(1820–87). English writer, collector, and patron, the son of Thomas Hope. At Cambridge he befriended Benjamin Webb (1819–85), cofounder (with John Mason Neale (1818–66)) of the Cambridge Camden Society (later The Ecclesiological Society) (see ecclesiology. On inheriting the English estate of his stepfather, General Viscount Beresford (1768–1854), he changed his name to Beresford Hope. Hope became the most energetic and influential lay member of the society, helped to edit The Ecclesiologist, and promoted ‘urban minsters’ using tough materials and structural polychromy: his was the guiding force that helped to create the society's exemplary Church of All Saints, Margaret Street, London (1849–59), by Butterfield. His The English Cathedral of the Nineteenth Century (1861) and other writings were important influences on the development of the Gothic Revival, on the planning of Anglican churches, and on the growing High Church party with its emphasis on symbolism and ritual within an appropriate architectural setting. He was President of the RIBA (1865–7).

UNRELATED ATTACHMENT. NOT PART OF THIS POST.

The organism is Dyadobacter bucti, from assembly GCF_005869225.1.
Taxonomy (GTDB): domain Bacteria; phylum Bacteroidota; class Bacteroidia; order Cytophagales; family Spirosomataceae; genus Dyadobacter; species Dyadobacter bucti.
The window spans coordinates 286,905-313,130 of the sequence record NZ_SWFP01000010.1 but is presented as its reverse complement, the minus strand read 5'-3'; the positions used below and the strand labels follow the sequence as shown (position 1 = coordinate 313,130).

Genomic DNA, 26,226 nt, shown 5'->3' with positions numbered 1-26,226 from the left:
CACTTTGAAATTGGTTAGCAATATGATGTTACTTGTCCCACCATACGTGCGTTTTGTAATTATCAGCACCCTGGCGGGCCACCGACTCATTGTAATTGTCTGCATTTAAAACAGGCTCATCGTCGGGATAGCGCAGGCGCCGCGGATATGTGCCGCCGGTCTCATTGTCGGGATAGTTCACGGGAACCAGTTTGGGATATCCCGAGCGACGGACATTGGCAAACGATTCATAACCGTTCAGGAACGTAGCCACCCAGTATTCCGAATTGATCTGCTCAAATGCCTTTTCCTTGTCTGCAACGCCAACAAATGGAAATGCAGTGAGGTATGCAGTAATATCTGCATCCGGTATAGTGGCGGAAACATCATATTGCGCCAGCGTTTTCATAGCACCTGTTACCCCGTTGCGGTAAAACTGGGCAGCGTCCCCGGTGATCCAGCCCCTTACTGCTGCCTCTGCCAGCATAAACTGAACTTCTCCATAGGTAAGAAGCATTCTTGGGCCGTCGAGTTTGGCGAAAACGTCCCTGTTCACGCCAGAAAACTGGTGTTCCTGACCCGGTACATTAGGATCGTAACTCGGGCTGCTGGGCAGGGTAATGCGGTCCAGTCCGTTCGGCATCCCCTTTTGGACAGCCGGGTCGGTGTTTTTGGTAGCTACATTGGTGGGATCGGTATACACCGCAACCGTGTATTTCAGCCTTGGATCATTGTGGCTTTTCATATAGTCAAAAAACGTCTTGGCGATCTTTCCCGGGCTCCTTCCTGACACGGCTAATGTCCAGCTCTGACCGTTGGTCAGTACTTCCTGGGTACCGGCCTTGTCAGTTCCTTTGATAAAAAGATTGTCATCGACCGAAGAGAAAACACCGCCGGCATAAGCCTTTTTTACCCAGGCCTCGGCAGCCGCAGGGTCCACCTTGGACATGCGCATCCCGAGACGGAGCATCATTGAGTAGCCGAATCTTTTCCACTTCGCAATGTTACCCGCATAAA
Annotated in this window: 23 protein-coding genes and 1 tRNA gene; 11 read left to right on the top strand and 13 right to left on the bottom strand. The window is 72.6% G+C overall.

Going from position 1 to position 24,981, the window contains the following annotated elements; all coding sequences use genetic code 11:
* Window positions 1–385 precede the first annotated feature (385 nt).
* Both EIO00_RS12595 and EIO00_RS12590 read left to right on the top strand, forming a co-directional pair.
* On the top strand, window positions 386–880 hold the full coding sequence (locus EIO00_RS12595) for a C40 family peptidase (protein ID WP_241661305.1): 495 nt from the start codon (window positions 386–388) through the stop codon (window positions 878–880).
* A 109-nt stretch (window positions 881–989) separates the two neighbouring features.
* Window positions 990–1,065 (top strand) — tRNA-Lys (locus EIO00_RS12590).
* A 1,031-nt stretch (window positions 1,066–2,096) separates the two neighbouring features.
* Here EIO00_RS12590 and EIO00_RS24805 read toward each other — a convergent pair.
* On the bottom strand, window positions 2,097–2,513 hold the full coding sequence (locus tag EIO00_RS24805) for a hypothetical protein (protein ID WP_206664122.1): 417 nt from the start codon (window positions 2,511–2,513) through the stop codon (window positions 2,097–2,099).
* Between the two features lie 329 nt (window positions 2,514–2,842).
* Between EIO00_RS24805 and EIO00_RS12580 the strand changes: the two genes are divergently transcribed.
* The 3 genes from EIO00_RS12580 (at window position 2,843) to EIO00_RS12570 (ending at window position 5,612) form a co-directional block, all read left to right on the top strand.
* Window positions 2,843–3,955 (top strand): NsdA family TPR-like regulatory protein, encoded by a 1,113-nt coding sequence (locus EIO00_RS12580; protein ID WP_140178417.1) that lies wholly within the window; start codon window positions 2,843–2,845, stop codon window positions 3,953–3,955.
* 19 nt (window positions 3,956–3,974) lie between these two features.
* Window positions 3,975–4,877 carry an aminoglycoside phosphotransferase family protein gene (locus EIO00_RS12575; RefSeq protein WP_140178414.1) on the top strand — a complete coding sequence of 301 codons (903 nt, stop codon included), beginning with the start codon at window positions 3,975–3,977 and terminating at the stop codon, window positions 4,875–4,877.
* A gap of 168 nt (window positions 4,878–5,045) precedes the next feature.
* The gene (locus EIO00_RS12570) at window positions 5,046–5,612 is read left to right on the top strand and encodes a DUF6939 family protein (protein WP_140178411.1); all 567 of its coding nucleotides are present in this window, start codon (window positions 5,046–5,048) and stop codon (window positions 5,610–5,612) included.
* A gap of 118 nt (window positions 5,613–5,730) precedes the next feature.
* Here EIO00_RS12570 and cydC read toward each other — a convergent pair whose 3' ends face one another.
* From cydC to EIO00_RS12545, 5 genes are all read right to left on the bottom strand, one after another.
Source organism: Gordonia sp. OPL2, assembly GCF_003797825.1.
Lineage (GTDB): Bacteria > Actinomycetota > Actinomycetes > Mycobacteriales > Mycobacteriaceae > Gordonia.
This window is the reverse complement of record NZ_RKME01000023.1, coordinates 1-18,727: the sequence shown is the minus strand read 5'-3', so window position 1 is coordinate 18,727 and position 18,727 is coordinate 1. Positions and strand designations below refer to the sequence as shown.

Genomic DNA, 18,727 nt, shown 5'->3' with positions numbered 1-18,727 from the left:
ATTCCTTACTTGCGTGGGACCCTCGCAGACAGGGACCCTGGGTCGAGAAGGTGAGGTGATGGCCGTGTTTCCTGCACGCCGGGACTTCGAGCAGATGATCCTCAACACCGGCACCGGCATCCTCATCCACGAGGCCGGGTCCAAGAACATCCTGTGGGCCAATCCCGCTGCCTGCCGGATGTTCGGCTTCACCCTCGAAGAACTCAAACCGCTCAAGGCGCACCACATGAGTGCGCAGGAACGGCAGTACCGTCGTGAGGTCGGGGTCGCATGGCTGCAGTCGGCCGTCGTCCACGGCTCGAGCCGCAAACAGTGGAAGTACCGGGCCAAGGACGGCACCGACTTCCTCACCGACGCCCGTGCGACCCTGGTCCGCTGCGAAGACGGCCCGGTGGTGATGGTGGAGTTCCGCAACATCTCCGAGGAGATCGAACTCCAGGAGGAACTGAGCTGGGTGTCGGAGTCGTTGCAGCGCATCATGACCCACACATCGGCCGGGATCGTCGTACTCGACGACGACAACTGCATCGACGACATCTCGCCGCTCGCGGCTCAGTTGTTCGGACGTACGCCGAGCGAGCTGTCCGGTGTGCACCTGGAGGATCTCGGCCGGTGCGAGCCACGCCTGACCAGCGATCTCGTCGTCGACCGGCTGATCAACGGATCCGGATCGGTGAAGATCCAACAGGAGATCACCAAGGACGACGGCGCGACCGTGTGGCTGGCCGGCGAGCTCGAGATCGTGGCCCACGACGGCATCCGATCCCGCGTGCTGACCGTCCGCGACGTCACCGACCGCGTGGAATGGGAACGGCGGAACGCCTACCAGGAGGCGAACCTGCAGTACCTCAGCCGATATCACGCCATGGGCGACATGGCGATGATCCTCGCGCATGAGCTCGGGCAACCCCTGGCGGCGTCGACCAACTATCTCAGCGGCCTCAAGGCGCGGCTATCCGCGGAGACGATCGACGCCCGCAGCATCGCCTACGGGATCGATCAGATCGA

From A Dictionary of Architecture and Landscape Architecture in Oxford Reference.